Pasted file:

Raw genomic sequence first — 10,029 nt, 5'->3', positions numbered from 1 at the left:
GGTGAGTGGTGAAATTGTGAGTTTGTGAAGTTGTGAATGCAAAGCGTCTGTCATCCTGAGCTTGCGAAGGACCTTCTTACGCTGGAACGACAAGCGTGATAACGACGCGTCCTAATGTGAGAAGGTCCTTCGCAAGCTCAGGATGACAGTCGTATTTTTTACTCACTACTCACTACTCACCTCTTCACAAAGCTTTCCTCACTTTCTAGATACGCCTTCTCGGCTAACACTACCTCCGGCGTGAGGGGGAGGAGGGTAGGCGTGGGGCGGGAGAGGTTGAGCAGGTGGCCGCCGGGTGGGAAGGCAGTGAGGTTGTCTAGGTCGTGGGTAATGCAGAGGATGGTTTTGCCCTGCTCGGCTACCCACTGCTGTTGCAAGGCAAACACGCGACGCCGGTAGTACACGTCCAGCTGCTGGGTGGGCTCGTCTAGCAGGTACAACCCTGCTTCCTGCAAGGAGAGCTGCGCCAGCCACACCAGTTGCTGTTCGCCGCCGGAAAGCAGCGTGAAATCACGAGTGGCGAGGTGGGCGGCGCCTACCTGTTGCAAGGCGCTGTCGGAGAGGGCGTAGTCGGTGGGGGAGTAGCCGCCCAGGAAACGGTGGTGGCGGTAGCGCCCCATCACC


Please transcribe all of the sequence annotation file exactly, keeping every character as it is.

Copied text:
Raw genomic sequence first — 10,029 nt, 5'->3', positions numbered from 1 at the left:
GGTGAGTGGTGAAATTGTGAGTTTGTGAAGTTGTGAATGCAAAGCGTCTGTCATCCTGAGCTTGCGAAGGACCTTCTTACGCTGGAACGACAAGCGTGATAACGACGCGTCCTAATGTGAGAAGGTCCTTCGCAAGCTCAGGATGACAGTCGTATTTTTTACTCACTACTCACTACTCACCTCTTCACAAAGCTTTCCTCACTTTCTAGATACGCCTTCTCGGCTAACACTACCTCCGGCGTGAGGGGGAGGAGGGTAGGCGTGGGGCGGGAGAGGTTGAGCAGGTGGCCGCCGGGTGGGAAGGCAGTGAGGTTGTCTAGGTCGTGGGTAATGCAGAGGATGGTTTTGCCCTGCTCGGCTACCCACTGCTGTTGCAAGGCAAACACGCGACGCCGGTAGTACACGTCCAGCTGCTGGGTGGGCTCGTCTAGCAGGTACAACCCTGCTTCCTGCAAGGAGAGCTGCGCCAGCCACACCAGTTGCTGTTCGCCGCCGGAAAGCAGCGTGAAATCACGAGTGGCGAGGTGGGCGGCGCCTACCTGTTGCAAGGCGCTGTCGGAGAGGGCGTAGTCGGTGGGGGAGTAGCCGCCCAGGAAACGGTGGTGGCGGTAGCGCCCCATCACC